On March 16, 2010, after a 13-month study, the Federal Communications Commission released to the public and Congress "Connecting America: The National Broadband Plan," containing its policy recommendations for achieving national goals identified by Congress in 2009 legislation, including ensuring that every American has "access to broadband capability."
Among a host of policy recommendations in various areas, the National Broadband Plan includes a number of recommendations focused on online end-user privacy. The Plan first acknowledges the growth in the applications and content available over broadband networks, and that the collection, aggregation and analysis of personal information are common threads among, and enablers of, many application-related innovations. While data collection has enabled businesses to provide increasingly valuable services to end-users, the Plan also recognizes that many users are increasingly concerned about their lack of control over sensitive personal data, and hypothesizes that innovation will suffer if a lack of trust exists between users and the entities with which they interact over the Internet. In that regard, the Plan recommends a number of policies to better reflect consumers’ desire to protect sensitive data and to control dissemination and use of what has become essentially their “digital identity.”
While not addressing the details of how the legal landscape should be reformed, the Plan concludes that revising the current Privacy Act to give consumers more control over their personal data and more confidence in the security of their personal data can improve the broadband ecosystem. “Updating the Act for the 21st century reality of digital interaction and seamless content sharing could drive more Americans online, increase their utilization of the Internet and help American businesses and organizations develop deeper and more trusted relationships with their customers and clients.”
Privacy and Anonymity
The Plan suggests several policy recommendations aimed at clarifying the existing patchwork of potentially confusing privacy regulations:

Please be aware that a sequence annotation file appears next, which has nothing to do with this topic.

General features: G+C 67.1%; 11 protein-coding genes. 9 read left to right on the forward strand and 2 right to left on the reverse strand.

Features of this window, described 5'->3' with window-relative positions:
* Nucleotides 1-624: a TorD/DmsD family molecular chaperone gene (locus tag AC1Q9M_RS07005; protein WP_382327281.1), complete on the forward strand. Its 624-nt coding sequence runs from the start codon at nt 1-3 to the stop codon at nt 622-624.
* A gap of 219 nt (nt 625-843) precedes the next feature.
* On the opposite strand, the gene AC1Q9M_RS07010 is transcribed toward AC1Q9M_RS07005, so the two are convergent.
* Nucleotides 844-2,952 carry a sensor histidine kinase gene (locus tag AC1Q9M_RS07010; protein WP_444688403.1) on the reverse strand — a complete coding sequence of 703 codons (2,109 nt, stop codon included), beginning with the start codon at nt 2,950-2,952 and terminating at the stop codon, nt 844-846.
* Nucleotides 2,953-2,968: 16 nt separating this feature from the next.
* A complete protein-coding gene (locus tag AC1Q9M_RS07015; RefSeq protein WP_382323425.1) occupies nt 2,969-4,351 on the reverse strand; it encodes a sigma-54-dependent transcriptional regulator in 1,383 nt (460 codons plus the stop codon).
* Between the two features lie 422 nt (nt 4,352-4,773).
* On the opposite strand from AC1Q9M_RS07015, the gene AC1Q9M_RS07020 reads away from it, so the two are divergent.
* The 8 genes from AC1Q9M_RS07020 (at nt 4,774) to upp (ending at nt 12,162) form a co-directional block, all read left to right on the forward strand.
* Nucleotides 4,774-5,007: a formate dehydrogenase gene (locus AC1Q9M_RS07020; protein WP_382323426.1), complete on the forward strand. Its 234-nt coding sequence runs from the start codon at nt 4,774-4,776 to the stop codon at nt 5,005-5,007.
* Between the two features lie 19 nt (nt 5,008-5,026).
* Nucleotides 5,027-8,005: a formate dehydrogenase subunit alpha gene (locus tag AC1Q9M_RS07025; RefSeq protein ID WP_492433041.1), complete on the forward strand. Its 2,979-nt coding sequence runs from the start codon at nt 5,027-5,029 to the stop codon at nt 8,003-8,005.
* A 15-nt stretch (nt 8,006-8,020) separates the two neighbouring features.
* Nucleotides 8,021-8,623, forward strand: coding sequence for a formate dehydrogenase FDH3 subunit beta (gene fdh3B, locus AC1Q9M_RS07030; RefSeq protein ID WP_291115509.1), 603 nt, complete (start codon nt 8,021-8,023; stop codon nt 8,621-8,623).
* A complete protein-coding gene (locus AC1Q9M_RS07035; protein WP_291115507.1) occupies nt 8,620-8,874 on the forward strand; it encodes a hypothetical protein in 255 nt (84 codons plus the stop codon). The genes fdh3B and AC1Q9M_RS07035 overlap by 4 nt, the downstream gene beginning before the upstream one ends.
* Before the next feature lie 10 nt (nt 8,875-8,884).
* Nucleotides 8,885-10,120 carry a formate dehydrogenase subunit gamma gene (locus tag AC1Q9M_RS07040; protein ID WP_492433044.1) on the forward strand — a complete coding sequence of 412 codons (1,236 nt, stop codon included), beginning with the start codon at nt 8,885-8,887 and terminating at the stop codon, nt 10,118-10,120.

Identity Theft and Fraud
The Plan states that with increases in electronic communications and online commerce, and the aggregation of information in databases, identity theft has become a growing concern. Consumer risks like fraud and identity theft create a disincentive for individuals to engage in online transactions, increase the costs of doing business online and create law enforcement challenges. As such, it offers several recommendations largely aimed at strengthening existing federal programs:
Consumer Online Security
While the Plan recognizes that a number of various providers have an incentive to protect consumer online security, it finds that there remains a critical need for more consumer education on what threats they face, how to protect their connections and where to turn in case of emergency:
There is a growing consensus that children need to be taught the critical skills necessary to succeed in an online environment. The Plan recommends strengthened federal oversight on this issue:
Digital Goods and Services Taxation
The Plan recognizing that state and local governments pursue varying approaches to raising tax revenues, and that such a patchwork hinders new investment and business models. As such, the Commission proposes the investigation into a national framework for digital goods and services taxation to help reduce uncertainty and remove one barrier to online entrepreneurship and investment:
This is one of a series of reports by Bingham’s Telecom, Media, and Technology practice group focusing on specific aspects of the FCC’s National Broadband Plan. If you would like to receive our reports on other topics, or to consult with us about how the Plan and its implementing proceedings may affect your business, please contact:
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This article was originally published by Bingham McCutchen LLP.